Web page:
The Daily Erosion Project is a tool that utilizes multiple data sources to estimate soil movement and  water runoff from hill slopes on a daily basis. Currently, this tool models soil erosion across approximately 1600 small watersheds that geographically form the State of Iowa. The development and expansion of this tool is coming to other regions of the Midwest, such as Minnesota, Kansas, Wisconsin, and Eastern Nebraska.

Why would anyone be interested in this information? Healthy and abundant soils lead to healthy and abundant crops. Our ever-increasing loss of topsoil reduces crop yield potential, and in times of drought, this becomes more and more evident. As we’ve seen throughout history, societies without quality soils tend to have short histories.

Soil erosion also contributes to our surface water quality problems. Eroded sediments fill reservoirs and floodplains. This not only damages our built environment, but also disrupts ecological habitats in our water systems. Solutions to this include removing sediment from ditches – or dredging – at a significant cost to the taxpayer.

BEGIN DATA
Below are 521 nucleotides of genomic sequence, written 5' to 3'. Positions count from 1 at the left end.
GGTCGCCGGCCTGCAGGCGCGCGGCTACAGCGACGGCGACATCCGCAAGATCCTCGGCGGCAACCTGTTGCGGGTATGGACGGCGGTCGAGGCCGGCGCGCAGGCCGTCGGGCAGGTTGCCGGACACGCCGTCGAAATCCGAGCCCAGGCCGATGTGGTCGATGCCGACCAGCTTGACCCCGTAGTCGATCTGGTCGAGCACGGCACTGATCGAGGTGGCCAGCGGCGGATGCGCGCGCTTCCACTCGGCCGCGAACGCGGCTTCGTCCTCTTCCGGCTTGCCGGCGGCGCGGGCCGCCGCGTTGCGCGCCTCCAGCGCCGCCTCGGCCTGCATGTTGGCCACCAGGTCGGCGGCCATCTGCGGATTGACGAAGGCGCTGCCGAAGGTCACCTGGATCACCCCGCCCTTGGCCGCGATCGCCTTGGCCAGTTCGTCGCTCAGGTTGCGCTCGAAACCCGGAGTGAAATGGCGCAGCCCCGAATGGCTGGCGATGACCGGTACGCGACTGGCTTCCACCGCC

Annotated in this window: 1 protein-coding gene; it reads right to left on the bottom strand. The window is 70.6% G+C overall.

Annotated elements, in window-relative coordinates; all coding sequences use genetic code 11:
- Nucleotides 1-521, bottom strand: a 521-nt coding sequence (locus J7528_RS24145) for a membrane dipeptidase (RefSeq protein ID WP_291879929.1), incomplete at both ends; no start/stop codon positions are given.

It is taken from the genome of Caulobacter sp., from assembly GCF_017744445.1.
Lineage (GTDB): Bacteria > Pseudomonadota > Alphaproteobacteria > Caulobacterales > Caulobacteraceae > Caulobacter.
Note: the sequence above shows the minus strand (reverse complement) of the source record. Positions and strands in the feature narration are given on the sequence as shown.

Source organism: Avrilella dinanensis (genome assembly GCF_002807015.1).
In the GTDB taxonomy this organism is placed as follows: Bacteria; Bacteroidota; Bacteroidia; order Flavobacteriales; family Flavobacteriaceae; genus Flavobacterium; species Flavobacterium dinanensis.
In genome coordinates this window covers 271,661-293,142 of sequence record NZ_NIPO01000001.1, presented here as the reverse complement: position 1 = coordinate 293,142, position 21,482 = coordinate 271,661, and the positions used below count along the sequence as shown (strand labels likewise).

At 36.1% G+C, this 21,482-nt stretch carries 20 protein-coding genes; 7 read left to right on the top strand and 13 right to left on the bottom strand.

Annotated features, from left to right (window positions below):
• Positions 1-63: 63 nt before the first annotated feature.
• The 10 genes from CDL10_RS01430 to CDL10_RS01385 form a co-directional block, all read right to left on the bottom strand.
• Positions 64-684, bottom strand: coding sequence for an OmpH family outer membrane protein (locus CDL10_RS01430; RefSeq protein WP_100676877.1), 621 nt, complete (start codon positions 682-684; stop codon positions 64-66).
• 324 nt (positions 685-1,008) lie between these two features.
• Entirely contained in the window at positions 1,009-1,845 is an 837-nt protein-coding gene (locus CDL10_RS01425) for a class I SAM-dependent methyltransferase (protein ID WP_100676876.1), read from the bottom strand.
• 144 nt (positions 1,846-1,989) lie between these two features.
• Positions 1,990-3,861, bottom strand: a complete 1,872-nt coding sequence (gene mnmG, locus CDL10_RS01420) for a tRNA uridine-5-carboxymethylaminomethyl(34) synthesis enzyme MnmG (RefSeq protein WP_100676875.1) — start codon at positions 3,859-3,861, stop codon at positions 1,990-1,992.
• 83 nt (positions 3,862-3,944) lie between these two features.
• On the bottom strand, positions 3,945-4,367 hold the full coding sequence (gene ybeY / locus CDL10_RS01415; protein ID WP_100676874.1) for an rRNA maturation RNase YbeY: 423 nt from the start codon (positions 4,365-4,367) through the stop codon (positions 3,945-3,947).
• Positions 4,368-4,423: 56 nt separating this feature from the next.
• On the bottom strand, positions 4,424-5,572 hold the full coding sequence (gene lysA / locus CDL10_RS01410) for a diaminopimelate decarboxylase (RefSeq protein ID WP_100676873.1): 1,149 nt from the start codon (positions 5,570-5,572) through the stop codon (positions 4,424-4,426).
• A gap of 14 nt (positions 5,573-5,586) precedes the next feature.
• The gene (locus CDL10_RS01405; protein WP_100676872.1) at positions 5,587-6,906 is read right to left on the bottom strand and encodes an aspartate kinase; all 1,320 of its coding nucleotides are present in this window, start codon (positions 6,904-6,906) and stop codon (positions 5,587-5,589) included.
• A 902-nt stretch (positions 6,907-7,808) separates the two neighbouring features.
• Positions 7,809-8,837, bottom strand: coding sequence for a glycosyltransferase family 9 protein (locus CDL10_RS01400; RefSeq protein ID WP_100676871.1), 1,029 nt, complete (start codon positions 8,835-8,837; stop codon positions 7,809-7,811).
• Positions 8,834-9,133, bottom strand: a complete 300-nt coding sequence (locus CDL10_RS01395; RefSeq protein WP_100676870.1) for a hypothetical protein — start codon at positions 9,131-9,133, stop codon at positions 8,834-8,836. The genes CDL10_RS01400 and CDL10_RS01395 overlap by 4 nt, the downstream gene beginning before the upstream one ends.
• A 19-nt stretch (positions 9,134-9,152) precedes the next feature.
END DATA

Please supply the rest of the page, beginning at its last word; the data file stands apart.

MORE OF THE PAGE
Soil loss also comes at a cost to the farmer. Lost sediment from farm fields carry nutrients that have been valued at more than $2.50 per ton of lost soil.  The average hillslope soil loss rate of Iowa is about 5.8 tons per acre per year, with some watersheds averaging over 30 tons per acre per year. Soil erosion costs!

Soil erosion can be minimized with a three-pronged approach to managing the issue. Farmers and landowners across the US Corn Belt Region can: (1) seek to understand the cost or impact of inappropriate management, (2) learn how the right soil management practices can pay dividends, and (3) use the soil management practices that are well-suited for their operation.

Targeting limited financial resources to assist with land management improvement in the areas of most need and/or most vulnerable has merit and just makes good economic sense. Data driven soil erosion estimates, such as those generated by the Daily Erosion Project, can provide the foundation for informed policy and good, everyday practices on farmland across the Midwest.